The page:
• CommentTimeNov 7th 2011
• (edited Nov 7th 2011)

Urs never had this backward; I did (and only in comment #8, not in the page or even in comment #3). And I don’t think that I meant to remove that warning entirely, but apparently I did, oops!

A dependent sum is a kind of product in the Calculus of Constructions (Coq) library of head-normal forms. But it seems wrong to me to call it a dependent product. Do you recall who does that?

• CommentRowNumber13.
• CommentAuthorMike Shulman
• CommentTimeNov 8th 2011

I agree that it’s wrong. I don’t remember where I heard it, sorry; it might have just been some type theorist telling me that some other type theorists do it.

• CommentRowNumber14.
• CommentAuthorMike Shulman
• CommentTimeMar 27th 2012

I created dependent sum type (by copying stuff from product type) and dependent product type (copying from function type).

• CommentRowNumber15.
• CommentAuthorUrs
• CommentTimeOct 2nd 2012

I have tried to brush-up dependent product a little.

• gave the Idea-section two new sentences right at the beginning in an attempt to say right away what the entry is about;

• tried to disentangle the various things said in the Definition-section, in part by moving stuff to the Properties-section.

More could be done here. But I need to quit for the moment.

• CommentRowNumber16.
• CommentAuthorNikolajK
• CommentTimeMar 18th 2015
• (edited Mar 18th 2015)

In base change, and maybe somewhere else, the $\prod_f$ and $\sum_f$ notation is in use, parallel with the $f_*$ and $f_!$ notation. It’s not clear to me if or how they really differ.

Moreover, in dependent product we have two functors from $g:B\to A$, the $\prod_g$ which maps between two slice categories ${\bf{C}}/B\to{\bf{C}}/A$, and then the product which maps from a slice category ${\bf{C}}/X$ to the category ${\bf{C}}$ itself. It’s not explicitly said what the mappings at work really are. The functor in the other direction is denoted $- \times X$ and the product seems to be defined as adjoint to it. Is the mapping from objects $T$ to projections $p_T:(T \times X)\to X$? We have a link to the object/space of sections page, but this one refers back to the product. What also “bothers me” is that it seems I can’t use this to define the exponential object as special case of it, because the requirement stated says we a priori look at a CCC.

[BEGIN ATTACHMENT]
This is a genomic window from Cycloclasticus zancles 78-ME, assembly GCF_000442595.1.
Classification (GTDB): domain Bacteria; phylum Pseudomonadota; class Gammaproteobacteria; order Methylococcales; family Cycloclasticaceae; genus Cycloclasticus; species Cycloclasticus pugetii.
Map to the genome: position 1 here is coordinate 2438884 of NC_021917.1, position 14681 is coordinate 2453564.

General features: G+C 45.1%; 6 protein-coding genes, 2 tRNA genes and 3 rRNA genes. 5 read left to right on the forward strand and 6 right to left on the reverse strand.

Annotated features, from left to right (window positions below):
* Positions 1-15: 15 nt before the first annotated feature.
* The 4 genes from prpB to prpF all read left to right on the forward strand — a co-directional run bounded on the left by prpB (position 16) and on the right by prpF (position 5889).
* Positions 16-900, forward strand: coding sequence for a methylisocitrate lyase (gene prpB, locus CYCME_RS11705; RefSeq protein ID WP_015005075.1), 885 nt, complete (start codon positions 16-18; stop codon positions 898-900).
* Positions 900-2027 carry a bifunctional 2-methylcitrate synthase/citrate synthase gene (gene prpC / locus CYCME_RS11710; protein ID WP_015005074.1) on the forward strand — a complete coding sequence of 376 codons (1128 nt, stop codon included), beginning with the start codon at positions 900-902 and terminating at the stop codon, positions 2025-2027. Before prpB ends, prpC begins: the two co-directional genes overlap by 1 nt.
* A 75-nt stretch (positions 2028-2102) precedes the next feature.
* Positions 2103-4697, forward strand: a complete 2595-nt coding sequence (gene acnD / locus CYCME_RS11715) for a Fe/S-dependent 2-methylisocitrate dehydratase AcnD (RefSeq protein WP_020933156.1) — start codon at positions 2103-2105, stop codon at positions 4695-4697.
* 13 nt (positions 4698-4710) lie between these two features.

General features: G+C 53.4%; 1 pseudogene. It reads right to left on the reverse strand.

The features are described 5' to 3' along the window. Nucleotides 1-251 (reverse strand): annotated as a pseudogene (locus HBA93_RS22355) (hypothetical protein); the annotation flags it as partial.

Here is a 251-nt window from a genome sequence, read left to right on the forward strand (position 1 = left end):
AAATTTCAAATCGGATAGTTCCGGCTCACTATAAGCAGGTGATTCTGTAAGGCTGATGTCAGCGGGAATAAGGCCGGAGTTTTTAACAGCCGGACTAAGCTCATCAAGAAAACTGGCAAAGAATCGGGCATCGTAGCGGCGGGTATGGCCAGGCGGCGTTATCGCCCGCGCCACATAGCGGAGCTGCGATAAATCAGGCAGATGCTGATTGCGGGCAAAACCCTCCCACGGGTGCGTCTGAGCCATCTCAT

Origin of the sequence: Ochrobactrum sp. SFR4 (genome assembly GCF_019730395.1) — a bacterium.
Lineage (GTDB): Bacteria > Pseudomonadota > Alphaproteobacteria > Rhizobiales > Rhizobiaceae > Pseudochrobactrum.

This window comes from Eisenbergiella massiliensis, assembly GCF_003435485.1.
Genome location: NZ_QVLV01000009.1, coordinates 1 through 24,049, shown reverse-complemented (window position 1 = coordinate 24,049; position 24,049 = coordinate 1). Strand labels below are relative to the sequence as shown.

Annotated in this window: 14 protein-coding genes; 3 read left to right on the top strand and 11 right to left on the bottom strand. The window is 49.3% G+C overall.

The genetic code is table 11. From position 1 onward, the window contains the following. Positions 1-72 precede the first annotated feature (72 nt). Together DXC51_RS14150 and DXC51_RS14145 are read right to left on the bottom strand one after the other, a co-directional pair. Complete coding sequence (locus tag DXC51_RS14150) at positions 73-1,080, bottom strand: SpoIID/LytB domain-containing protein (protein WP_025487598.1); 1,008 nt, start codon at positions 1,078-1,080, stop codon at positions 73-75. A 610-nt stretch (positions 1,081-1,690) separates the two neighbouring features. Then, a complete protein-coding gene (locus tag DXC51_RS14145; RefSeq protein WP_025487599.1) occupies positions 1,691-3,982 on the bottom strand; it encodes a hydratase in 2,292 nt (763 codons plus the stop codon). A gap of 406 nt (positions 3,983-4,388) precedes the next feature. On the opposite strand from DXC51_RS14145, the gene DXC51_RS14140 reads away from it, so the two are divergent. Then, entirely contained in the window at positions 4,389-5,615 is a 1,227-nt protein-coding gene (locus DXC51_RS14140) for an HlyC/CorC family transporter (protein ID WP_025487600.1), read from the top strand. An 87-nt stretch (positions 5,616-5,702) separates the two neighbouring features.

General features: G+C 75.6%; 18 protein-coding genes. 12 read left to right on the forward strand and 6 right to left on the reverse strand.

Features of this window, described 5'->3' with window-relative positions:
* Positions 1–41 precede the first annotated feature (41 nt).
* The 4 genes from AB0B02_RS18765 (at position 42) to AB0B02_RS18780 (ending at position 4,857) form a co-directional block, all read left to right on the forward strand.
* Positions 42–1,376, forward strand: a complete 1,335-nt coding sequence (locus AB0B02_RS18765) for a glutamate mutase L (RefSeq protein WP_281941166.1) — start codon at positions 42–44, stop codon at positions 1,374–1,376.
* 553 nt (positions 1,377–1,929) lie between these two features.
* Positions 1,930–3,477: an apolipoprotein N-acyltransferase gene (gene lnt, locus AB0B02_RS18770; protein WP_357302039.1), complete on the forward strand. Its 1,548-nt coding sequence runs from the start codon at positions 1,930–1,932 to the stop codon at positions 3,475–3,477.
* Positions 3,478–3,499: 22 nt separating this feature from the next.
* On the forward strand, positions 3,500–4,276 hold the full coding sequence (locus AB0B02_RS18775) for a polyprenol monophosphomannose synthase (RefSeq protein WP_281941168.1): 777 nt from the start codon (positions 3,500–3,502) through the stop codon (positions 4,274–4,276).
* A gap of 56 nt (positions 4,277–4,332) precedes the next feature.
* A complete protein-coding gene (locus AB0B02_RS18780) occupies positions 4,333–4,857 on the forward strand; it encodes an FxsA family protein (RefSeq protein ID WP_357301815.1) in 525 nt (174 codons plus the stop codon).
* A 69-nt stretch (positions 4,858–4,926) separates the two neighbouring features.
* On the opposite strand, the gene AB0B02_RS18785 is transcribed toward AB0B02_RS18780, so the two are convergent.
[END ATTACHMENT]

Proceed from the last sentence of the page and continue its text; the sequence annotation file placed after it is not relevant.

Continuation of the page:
• CommentRowNumber17.
• CommentAuthorUrs
• CommentTimeMar 18th 2015
• (edited Mar 18th 2015)

Regarding the second (or so) aspect: the functor $(-)\times X$ is the special case of pullback base change along morphisms of the form $X \to \ast$ (to the terminal object). And notice that $\mathcal{C}\simeq \mathcal{C}_{/\ast}$.

• CommentRowNumber18.
• CommentAuthorMike Shulman
• CommentTimeMar 18th 2015

There is no difference between $\Sigma_f/\Pi_f$ and $f_!/f_*$. The exponential object $Y^X$ is obtained as the composite of pullback along $X\to \ast$ followed by the dependent product along that map. Where are you seeing the requirement of being a priori in a CCC?

• CommentRowNumber19.
• CommentAuthorNikolajK
• CommentTimeMar 19th 2015
• (edited Mar 19th 2015)

Thanks both. Under the proposition giving the special case of the exponential object, I’ve now written the example of $C=Set$, making the construction explicit for sets and functions.

• CommentRowNumber20.
• CommentAuthorRodMcGuire
• CommentTimeMar 19th 2015
• (edited Nov 24th 2019)

I just noticed that dependent+product+natural+deduction+-+table displays broken images.

EDIT: changed link from mathforge to ncatlab

1. “It generalizes the internal hom, and hence indexed products”

I don’t see how the internal hom generalizes indexed products. $\text{Hom}(A, B)$ is weaker than a product of subobjects of $B$ indexed by elements of $A$, since it forgets to which subobject each index is mapped to.

I would say that: - The internal hom internalizes the hom set, the set $\text{Hom}(A, B)$ of morphisms $A \to B$; the object $[A, B]$ mimics this set - The dependent product internalizes indexed products, the set $\Pi_{a \in A} B_a$ of morphisms $A \to B = \bigcup_{a \in A} B_a$ where each $a \in A$ is mapped to some $b \in B_a$ - The indexed product generalizes the hom set (the hom set is the indexed product with $B_a = B$) - Similarly, the dependent product generalizes the internal hom, not the other way around.

Stefan

• CommentRowNumber22.
• CommentAuthorMike Shulman
• CommentTimeNov 24th 2019

I think I agree, I’m not sure what that “hence” was intended to mean.

• CommentRowNumber23.
• CommentAuthorziggurism
• CommentTimeFeb 25th 2020

exponential object is a “constant” dependent product is a categorified version of the fact that exponentiation of numbers is repeated multiplication. not of the fact that multiplication is repeated addition